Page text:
Tag Archives: homelessness

“Who Is My Neighbor?” – Sermon on Luke 10:25-37 Epiphany 2C

Preached at Oakwood United Methodist Church on January 17, 2016

A newer sermon on this text is here.

Here’s the set up to today’s gospel reading, from the earlier verses of Luke 10. Keep this in the back of your mind as we move forward into the reading. What has just happened was the sending of the 72, two by two, into the villages and towns where Jesus plans to go next. These disciples are the advance team, and their mission is successful.

The 72 have just returned, and Jesus has prayed a prayer of thanksgiving and praise to the Father, rejoicing in the Holy Spirit – that’s an interesting detail we won’t explore today – and has blessed these disciples. Everyone’s feeling pretty good about what has just happened. If this were a television show, the commercial break would come right about here.

Luke sets off today’s famous story with one of his signature introductions: “And behold.” Luke acknowledges what has just happened, and connects it to this story with “and.” But there’s that “behold” to show us that we are about to hear something new.

The Parable of the Good Samaritan

25 And behold, a lawyer stood up to put him to the test, saying, “Teacher, what shall I do to inherit eternal life?” 26 He said to him, “What is written in the Law? How do you read it?”27 And he answered, “You shall love the Lord your God with all your heart and with all your soul and with all your strength and with all your mind, and your neighbor as yourself.”28 And he said to him, “You have answered correctly; do this, and you will live.”

29 But he, desiring to justify himself, said to Jesus, “And who is my neighbor?” 30 Jesus replied, “A man was going down from Jerusalem to Jericho, and he fell among robbers, who stripped him and beat him and departed, leaving him half dead. 31 Now by chance a priest was going down that road, and when he saw him he passed by on the other side.32 So likewise a Levite, when he came to the place and saw him, passed by on the other side. 33 But a Samaritan, as he journeyed, came to where he was, and when he saw him, he had compassion. 34 He went to him and bound up his wounds, pouring on oil and wine. Then he set him on his own animal and brought him to an inn and took care of him. 35 And the next day he took out two denarii and gave them to the innkeeper, saying, ‘Take care of him, and whatever more you spend, I will repay you when I come back.’ 36 Which of these three, do you think, proved to be a neighbor to the man who fell among the robbers?”37 He said, “The one who showed him mercy.” And Jesus said to him, “You go, and do likewise.” – Luke 10:25-37 (ESV)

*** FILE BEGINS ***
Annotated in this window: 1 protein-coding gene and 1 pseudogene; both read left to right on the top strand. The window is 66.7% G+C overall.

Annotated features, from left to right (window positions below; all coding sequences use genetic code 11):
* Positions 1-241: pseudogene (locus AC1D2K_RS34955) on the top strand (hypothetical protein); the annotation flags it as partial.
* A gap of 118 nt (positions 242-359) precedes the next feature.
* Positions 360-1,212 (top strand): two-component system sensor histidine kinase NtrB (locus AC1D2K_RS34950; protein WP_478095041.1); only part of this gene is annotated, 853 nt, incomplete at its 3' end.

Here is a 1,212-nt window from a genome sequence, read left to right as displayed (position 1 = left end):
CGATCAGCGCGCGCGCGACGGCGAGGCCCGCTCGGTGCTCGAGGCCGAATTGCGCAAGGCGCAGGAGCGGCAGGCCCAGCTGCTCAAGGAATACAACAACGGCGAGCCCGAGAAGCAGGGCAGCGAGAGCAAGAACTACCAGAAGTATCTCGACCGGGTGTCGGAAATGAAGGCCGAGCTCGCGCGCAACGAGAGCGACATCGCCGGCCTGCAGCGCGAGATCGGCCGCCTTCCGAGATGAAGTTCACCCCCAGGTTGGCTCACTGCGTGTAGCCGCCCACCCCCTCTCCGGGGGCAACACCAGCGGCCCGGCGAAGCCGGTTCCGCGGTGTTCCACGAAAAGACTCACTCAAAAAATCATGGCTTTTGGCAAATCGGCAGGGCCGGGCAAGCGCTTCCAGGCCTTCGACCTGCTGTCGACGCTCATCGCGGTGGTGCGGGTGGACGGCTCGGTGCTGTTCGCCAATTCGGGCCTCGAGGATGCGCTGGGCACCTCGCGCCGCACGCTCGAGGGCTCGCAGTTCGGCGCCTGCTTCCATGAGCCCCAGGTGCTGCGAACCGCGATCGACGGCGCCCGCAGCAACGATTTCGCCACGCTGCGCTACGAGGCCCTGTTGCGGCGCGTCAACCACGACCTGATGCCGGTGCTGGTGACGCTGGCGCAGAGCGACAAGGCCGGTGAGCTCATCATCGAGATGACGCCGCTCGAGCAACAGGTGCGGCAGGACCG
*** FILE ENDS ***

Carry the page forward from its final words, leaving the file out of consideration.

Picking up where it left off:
The lawyer who steps up to question Jesus only asks two questions. The first is a test, and if the lawyer were a Presbyterian, as I used to be, that question would sound more like “What is the chief purpose of humankind?” But Jesus doesn’t respond with “to love God and enjoy him forever.” The lawyer’s question isn’t as simple as our modern translations make it seem. “Teacher, I will inherit life eternal having done or fulfilled or acquired … what, exactly?” might be a more literal translation of this question.

As he so often does, Jesus identifies a teachable moment, and answers the question with –you guessed it – another question. Actually, two – and this is important. Jesus wants to know “What is in the law? You’re a lawyer, you know the scriptures; you already have your answer. You tell me what it says.”

But then Jesus immediately follows this question with a much more personal one – “How do you read it?” At once we realize that Jesus does not see the Law as a dead and stagnant set of words that mean the same thing to everyone. The Word of God is living and active (Hebrews 4:12), and how we read it determines how we will respond to God’s message.

The lawyer doesn’t hesitate, but begins by quoting the Shema, “Hear O Israel, the Lord your God is One. You shall love the Lord your God with all your heart, and with all your soul, and with all your might.” (Deuteronomy 6:4-5)

Here’s a little grammar lesson for you. We think of this as a command, but the verb is not an imperative. It’s more of an indication that something will surely happen in the future. You are going to love the Lord your God, because the Lord is the only God there is.

The lawyer adds part of a verse from Leviticus (19:18b), and this blending of two verses gives us what we now call “the Great Commandment.”

Yes, Jesus says, you’ve got it. Go do it. But just as Jesus turns back to his friends, who are still celebrating their successful mission trip, the lawyer adds a new question, and this isn’t a test, it’s an attempt to justify himself. This guy who was challenging Jesus a moment ago suddenly feels the need to get his approval, so he asks, “Yes, but … who is my neighbor?

I can imagine the others getting quiet as Jesus looks at the lawyer. They have a hunch they know what Jesus is going to do. I imagine Jesus pausing a moment, considering the best way to teach this lawyer about the high cost of discipleship. He decides to take on this expert in the law, and everyone else settles in to listen. They know that a story is coming.